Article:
The Rediscovery Diet

by | Jul 28, 2014 | Wellness | 0 comments

© Nomad_Soul - Fotolia.com

© Nomad_Soul – Fotolia.com

I’m in the business of helping people shed pounds – pounds of paper, expired food and medicines, clothes that don’t fit anymore and miscellaneous items in their kitchens and garages that take up unnecessary space….also known as clutter.  When the physical clutter is gone, most clients express a feeling of freedom, a weight lifted off of their shoulders, and a new found energy to move forward in their lives.  They have more room to breathe and create something new.  Sometimes in the decluttering process, they also experience an emotional cleansing.  Most people are in some sort of transition whether it is birth, marriage, downsizing, death or divorce.  It is during these life transitions that most people get stuck.  Sometimes it’s temporary and sometimes the “stuckness” lasts for much longer.

People also tend to get stuck because they are worrying about things they cannot control.  We cannot control what others do, what they say, or what they think.  Wouldn’t you agree?  We can’t even control what we ourselves think most of the time, so what makes us think we can control what others think of us?  I feel like we are trained at an early age to care what others think of us.  You might recall the saying “out of the mouths of babes”.  Most children speak their truth, but their parents scold them and tell them not to say certain things out loud.  We are taught not to say certain things in school, or to the opposite sex.  Common dating rules will tell you not to tell him you love him first, let him say it first, right?  Not speaking our truth is further reinforced when we join the workforce, and even in marriage husbands say as long as the woman is happy, then everyone in the family is happy.  I wholeheartedly disagree.

It is with this teaching process as we go through life’s transitions where we learn to start taking on emotional baggage at a very young age.  We are taught to hold our emotions in, not to say what’s on our mind, and especially in traumatic transitions in life, we are taught to “suck it up”, be strong, or put our “big girl panties” on.  We are taught to care what other people think at the cost of not being ourselves.  There is some filtering we must do so as not to hurt or offend others, but some people get so far separated from themselves, that they lose themselves.  They dress differently than they want to, they live somewhere that doesn’t really suit them, but they sure make a good appearance.  They speak what they think others want to hear, and do things they really don’t enjoy all for the sake of caring what others think.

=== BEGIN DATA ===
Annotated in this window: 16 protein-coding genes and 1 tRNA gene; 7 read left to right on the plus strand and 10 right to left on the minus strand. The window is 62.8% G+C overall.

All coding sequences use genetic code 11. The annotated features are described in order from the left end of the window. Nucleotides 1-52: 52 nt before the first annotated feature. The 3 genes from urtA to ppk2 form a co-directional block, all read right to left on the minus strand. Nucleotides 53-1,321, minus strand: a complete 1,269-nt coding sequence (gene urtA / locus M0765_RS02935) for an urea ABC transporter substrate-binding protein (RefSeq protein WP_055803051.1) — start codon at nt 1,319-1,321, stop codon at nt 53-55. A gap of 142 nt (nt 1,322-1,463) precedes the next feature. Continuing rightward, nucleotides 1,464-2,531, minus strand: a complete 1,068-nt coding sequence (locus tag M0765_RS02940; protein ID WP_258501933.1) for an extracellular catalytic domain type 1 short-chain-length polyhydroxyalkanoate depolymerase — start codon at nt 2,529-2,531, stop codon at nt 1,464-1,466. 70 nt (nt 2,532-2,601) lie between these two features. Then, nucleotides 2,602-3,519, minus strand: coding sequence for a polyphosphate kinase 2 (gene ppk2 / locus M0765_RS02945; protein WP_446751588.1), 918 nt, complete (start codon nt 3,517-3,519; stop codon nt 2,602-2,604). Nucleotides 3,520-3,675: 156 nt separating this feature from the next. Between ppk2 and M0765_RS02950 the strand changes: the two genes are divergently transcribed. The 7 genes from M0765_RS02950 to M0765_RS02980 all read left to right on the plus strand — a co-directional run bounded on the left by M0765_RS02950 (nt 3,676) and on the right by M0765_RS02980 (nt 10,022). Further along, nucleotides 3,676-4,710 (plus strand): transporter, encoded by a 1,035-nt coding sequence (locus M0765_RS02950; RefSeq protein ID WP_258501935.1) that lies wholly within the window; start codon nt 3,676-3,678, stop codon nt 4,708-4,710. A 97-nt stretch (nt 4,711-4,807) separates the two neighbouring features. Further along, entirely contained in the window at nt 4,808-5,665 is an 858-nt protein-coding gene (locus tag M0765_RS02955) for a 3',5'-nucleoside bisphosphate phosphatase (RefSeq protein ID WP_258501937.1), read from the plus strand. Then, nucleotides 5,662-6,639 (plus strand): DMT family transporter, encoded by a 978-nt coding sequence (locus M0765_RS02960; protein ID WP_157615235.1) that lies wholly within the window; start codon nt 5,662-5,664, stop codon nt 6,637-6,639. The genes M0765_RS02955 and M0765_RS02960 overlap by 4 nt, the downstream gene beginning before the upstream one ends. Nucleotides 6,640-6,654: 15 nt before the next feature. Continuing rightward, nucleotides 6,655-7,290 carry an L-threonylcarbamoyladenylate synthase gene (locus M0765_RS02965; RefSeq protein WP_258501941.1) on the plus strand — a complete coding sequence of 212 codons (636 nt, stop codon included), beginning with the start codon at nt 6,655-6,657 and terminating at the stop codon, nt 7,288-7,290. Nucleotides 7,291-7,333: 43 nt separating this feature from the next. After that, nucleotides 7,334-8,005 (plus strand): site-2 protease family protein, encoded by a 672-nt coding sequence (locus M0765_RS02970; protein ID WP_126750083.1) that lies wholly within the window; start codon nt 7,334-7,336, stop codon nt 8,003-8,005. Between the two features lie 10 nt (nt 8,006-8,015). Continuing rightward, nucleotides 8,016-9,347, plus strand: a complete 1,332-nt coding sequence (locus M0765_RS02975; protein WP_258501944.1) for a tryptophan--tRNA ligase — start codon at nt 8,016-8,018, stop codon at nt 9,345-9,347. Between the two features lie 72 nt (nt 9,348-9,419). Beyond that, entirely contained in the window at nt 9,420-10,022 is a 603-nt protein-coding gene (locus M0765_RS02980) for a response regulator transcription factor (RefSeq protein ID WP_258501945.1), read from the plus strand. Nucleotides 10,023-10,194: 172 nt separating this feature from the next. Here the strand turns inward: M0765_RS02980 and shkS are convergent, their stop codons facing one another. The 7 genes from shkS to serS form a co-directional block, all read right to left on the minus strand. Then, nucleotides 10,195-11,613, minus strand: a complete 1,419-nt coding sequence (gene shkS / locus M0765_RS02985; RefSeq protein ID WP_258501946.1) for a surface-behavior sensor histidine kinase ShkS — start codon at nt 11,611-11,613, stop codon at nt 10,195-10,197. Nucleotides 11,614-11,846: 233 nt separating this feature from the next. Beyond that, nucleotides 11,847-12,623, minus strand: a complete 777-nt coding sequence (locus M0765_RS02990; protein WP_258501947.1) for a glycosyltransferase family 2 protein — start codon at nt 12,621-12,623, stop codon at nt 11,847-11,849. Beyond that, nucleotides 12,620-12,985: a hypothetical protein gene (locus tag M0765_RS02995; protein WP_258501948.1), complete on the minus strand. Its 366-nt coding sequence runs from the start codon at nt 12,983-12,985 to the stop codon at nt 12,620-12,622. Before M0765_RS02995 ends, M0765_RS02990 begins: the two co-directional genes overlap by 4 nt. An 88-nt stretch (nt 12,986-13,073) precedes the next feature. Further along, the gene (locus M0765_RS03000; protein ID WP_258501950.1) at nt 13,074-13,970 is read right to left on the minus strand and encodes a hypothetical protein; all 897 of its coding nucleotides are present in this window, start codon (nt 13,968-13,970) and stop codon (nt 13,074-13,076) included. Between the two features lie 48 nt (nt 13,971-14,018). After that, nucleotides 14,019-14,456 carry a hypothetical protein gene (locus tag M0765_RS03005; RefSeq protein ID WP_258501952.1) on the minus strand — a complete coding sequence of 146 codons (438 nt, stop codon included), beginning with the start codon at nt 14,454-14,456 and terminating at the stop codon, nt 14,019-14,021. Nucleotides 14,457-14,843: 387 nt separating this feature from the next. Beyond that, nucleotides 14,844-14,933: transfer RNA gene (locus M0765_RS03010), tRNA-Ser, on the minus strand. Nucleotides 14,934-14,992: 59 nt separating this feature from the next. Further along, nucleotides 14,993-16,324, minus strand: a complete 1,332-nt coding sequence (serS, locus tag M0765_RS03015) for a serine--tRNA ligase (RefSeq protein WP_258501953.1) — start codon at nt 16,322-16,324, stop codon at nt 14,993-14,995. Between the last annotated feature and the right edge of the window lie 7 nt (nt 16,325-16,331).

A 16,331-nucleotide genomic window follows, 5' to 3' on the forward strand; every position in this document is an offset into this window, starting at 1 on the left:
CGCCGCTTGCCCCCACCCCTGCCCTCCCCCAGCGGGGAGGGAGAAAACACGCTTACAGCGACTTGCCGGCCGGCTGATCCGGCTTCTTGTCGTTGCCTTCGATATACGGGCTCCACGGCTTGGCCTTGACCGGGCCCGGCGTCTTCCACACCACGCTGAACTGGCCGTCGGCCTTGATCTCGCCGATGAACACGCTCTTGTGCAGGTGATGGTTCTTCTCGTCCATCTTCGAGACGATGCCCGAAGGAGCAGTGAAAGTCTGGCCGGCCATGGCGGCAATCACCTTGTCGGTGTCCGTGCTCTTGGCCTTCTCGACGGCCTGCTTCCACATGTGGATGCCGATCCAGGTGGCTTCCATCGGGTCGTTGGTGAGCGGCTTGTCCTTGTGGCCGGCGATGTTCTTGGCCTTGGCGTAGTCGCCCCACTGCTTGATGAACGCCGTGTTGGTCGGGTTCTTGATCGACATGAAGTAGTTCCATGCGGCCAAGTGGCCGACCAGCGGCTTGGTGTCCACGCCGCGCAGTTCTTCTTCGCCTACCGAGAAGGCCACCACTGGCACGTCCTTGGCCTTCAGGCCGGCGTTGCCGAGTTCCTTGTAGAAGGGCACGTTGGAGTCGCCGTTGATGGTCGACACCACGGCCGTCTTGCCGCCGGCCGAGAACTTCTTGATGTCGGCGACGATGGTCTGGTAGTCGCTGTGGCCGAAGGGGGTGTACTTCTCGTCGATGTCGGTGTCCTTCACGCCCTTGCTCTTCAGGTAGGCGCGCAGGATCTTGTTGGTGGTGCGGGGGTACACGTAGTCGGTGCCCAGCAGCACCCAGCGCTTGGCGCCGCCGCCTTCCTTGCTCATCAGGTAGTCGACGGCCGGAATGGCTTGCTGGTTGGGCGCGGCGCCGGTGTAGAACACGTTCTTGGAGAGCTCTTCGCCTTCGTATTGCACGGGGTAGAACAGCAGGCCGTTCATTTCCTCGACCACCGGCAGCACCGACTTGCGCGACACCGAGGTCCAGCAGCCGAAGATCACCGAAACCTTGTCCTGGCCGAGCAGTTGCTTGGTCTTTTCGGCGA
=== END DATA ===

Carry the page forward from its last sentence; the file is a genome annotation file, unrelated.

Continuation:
Let’s say you’ve just finished a speaking engagement, and you thought you did horrible or just okay.  Have you ever asked someone what they thought?  Their impression will always be different than what you thought, usually for the better.  We are more critical of ourselves than others.  Everyone has their own individual and unique filters based on their knowledge, their life transitions, and their past.  The more insecure we are, the more we care about what others think.  The more we judge ourselves, the more we expect to be judged.  It is a vicious cycle that gets us so wound up we end up losing ourselves and creating a whole bunch of emotional baggage.

I just heard on the radio this morning that if you are interested in shedding some pounds the way to do it is to deal with the emotions of why you overeat or eat unhealthy, or why you aren’t motivated to go to the gym.  This made a lot of sense to me.  After hearing many of my clients tell me about their health issues, I’d have to say that a good deal of their issues are linked to stress, anxiety, worrying about things they can’t control and worrying about what other people think.  Who cares?  I cared about what other kids thought about me when I was in high school.  Guess what?  I keep in touch with about three of them out of a class of 200.  Did it really matter what they thought?  Nope!  I’m proposing that the new fad diet is not caring about what other people think,  and not assuming they are thinking something about you if you have no proof of that fact.  It is merely an assumption.  Get rid of the insecurity and shed some pounds of emotional baggage, and you just may drop a dress or pant size as a side benefit.  The new fad diet is rediscovering you!

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Sharon Toston
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